- United Brotherhood of Carpenters: 28
- International Brotherhood of Electrical Workers: 15
- International Association of Machinists: 14
- International Union of Painters & Allied Trades: 10
Outside of the construction industry, several other major unions paid more than 10 officers and employees more than a quarter-million dollars each in 2014.
- United Food & Commercial Workers paid 40 union officials more than $250,000,
- International Longshoremen’s Association paid 17 officers and employees more than $250,000, and
- Transportation Communications Union paid 12 officers and employees more than $250,000.
America’s four largest unions — the National Education Association, Service Employees International Union, American Federation of Teachers and American Federation of State, County and Municipal Employees — take taxpayer money from the paychecks of teachers and other public workers.
- AFSCME paid 19 union officers and employees more than $250,000 last year.
- NEA had 10 officers and employees paid more than $250,000 each, w
- hile AFT had seven and SEIU had two.
- In some cases, local union officials were paid even more than their national union counterparts.
- AFSCME Local 3930 in San Diego paid finance director Gary Voice $680,721.
- UFCW Local 464 in New Jersey paid president John Niccollai $579,828.
In California, New Jersey and the 23 other states without right-to-work laws, workers can be forced to pay union bosses to have a job.
A list of America’s 100 highest-paid union bosses, filtered to exclude professional athletes’ unions, is included below. Payroll data come from the unions’ 2014 annual reports to the U.S. Department of Labor.
|Name||Total Pay, 2014||Union|
|William Trent||$1,132,607||Independent Pilot Association|
|Donald Moak||$825,539||Air Line Pilots Assoc. AFL-CIO|
|Jay Roth||$824,475||Directors Guild Of America Inc|
|Ed Power||$697,714||Boilermakers AFL-CIO|
|Gary Voice||$680,721||State County & Muni Empls AFL-CIO Local Union 3930|
|Newton Jones||$639,034||Boilermakers AFL-CIO|
|David P. White||$586,079||SAG-AFTRA|
|John Niccollai||$579,828||Food & Commercial Wkrs Local Union 464|
|Peter Hasho||$574,501||Int’l Brotherhood Of Trade Unions|
|Robert Scardelletti||$564,194||Transportation Communications Union/Iam, AFL-CIO|
|Rhonda Weingarten||$557,875||Teachers AFL-CIO|
|William Mcdonough||$544,137||Food & Commercial Wkrs|
|Dennis Van Roekel||$541,632||National Education Assoc.|
|William Hite||$522,988||Plumbers AFL-CIO|
|Harold Daggett||$515,901||Longshoremens Assoc. AFL-CIO|
|David Young||$512,026||Writers Guild West|
|Joseph Maloney||$501,392||Boilermakers AFL-CIO|
|Jonathan Cohen||$498,255||Air Line Pilots Assoc. AFL-CIO|
|T Warren Fairley, Jr.||$493,007||Boilermakers AFL-CIO|
|Bruce York||$489,852||Air Line Pilots Assoc. AFL-CIO|
|Kelly Richardson||$489,330||Air Traffic Controllers AFL-CIO|
|James Callahan||$488,377||Engineers, Operating, AFL-CIO|
|J Tom Baca||$483,779||Boilermakers AFL-CIO|
|Joseph Nigro||$479,268||Sheet Metal, Air, Rail And Transportation Workers|
|Lori Ames||$467,010||United Service Workers Union, IUJAT|
|Edward Byrne Sr||$462,057||United Service Workers Union, IUJAT|
|Matthew Loeb||$459,616||Stage & Picture Operators AFL-CIO|
|Joseph Sellers||$459,184||Sheet Metal, Air, Rail And Transportation Workers|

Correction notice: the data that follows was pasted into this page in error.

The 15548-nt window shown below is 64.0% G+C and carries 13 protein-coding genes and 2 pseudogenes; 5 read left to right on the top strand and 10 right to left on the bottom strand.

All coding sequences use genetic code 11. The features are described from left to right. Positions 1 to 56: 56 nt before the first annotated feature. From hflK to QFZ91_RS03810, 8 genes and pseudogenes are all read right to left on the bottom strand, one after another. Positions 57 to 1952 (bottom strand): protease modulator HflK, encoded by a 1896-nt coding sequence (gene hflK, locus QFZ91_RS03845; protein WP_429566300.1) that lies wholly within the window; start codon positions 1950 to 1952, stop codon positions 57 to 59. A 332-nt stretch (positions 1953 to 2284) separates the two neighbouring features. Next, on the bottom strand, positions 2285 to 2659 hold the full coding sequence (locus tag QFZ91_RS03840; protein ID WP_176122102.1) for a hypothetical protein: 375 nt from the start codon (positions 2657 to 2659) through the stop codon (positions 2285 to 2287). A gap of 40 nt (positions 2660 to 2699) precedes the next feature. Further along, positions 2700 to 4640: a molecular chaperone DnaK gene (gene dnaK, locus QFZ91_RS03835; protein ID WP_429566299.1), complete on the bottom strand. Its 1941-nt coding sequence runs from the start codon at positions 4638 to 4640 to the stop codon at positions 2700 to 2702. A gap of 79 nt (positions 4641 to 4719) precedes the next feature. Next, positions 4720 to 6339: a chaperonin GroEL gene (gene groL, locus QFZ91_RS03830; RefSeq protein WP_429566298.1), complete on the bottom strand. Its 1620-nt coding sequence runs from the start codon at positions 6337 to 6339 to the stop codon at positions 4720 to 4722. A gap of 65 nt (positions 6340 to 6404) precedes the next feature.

|Douglas J Mccarron||$455,102||Carpenters|
|Stephen Knott||$452,565||Longshoremens Assoc. AFL-CIO|
|Richard Johnson||$449,716||Transportation Communications Union/Iam, AFL-CIO|
|Benny Holland Jr||$440,759||Longshoremens Assoc. AFL-CIO|
|Lori Garver||$438,167||Air Line Pilots Assoc. AFL-CIO|
|Jean Bruny||$435,845||Food & Commercial Wkrs Local Union 888|
|William Roberts||$435,377||Air Line Pilots Assoc. AFL-CIO|
|Mark Mcmanus||$434,735||Plumbers AFL-CIO|
|Paul Rinaldi||$428,408||Air Traffic Controllers AFL-CIO|
|Lawrence Mcmanamon||$420,733||Boilermakers AFL-CIO|
|Stephen Kelly||$420,552||Plumbers AFL-CIO|
|Frank Bail||$420,206||Retail Wholesale, Dc, Ufcw Local Union 1102|
|Edwin Hill||$418,478||Electrical Workers Ibew AFL-CIO|
|Kenneth Rigmaiden||$417,540||Painters AFL-CIO|
|John Previsich||$414,408||Sheet Metal, Air, Rail And Transportation Workers|
|Betty Ginsburg||$413,301||Air Line Pilots Assoc. AFL-CIO|
|John Stocks||$412,398||National Education Assoc.|
|Sean Mcgarvey||$411,878||Bldg & Constrn Trades Dept AFL-CIO|
|Jim Johnson||$408,313||Air Line Pilots Assoc. AFL-CIO|
|Walter Wise||$408,257||Iron Workers AFL-CIO|
|James Grogan||$406,623||Insulators AFL-CIO|
|Phil Barbarello||$405,532||Air Traffic Controllers AFL-CIO|
|Ana Mcahron-Schulz||$402,568||Air Line Pilots Assoc. AFL-CIO|
|John Telford||$396,371||Plumbers AFL-CIO|
|Andris J Silins||$393,009||Carpenters|
|Frank Hanley||$390,553||Food & Commercial Wkrs Local Union 464|
|William Creeden||$390,259||Boilermakers AFL-CIO|
|Ron Kutak||$387,410||Stage & Picture Operators AFL-CIO Local Union 700|
|Patrick Finley||$386,357||Plasterers & Cement Masons AFL-CIO|
|Joel Parker||$386,184||Transportation Communications Union/Iam, AFL-CIO|
|Salvatore Chilia||$384,120||Electrical Workers Ibew AFL-CIO|
|Tyler Brown||$383,826||Boilermakers AFL-CIO|
|John Baker||$379,569||Longshoremens Assoc. AFL-CIO|
|Liz Koby||$377,328||Air Line Pilots Assoc. AFL-CIO|
|Thomas Bethel||$376,671||American Maritime Officers, SIUNA|
|Thomas Callahan||$376,625||Engineers, Operating, AFL-CIO Local Union 15|
|Keith Hagy||$375,542||Air Line Pilots Assoc. AFL-CIO|
|Michael Robbins||$374,425||Air Line Pilots Assoc. AFL-CIO|
|Linda Canan Stephens||$371,390||State County & Muni Empls AFL-CIO|
|Larry Cann||$371,236||Plumbers AFL-CIO|
|Gerald Owens||$370,212||Longshoremens Assoc. AFL-CIO|
|Murray Morrissey||$367,740||Retail Wholesale, Dc, Ufcw Local Union 338|
|David Krieger||$367,433||Air Line Pilots Assoc. AFL-CIO|
|Joseph Senese||$367,314||National Production Wkrs Union|
|Liberato Naimoli||$365,588||Laborers Local Union 76|
|Russell Hollander||$363,192||Directors Guild Of America Inc|
|Joseph Hansen||$362,814||Food & Commercial Wkrs|
|Patricia Gilbert||$362,165||Air Traffic Controllers AFL-CIO|
|James Mccourt||$360,739||Insulators AFL-CIO|
|William Hopkins||$359,653||Food & Commercial Wkrs Local Union 455|
|Jeffrey Small||$356,529||Air Line Pilots Assoc. AFL-CIO|
|Ralph Cole||$355,722||Laborers District Council|
|Richard Whalen||$354,266||Food & Commercial Wkrs Local Union 464|
|David Dale Haggerty, Jr.||$354,236||Boilermakers AFL-CIO|
|Lillian Roberts||$352,341||State County & Muni Empls AFL-CIO District Council 37|
|Lorretta Johnson||$352,307||Teachers AFL-CIO|
|Kinsey Robinson||$352,302||Roofers AFL-CIO|
|Earl Hurd||$351,928||Plasterers & Cement Masons AFL-CIO|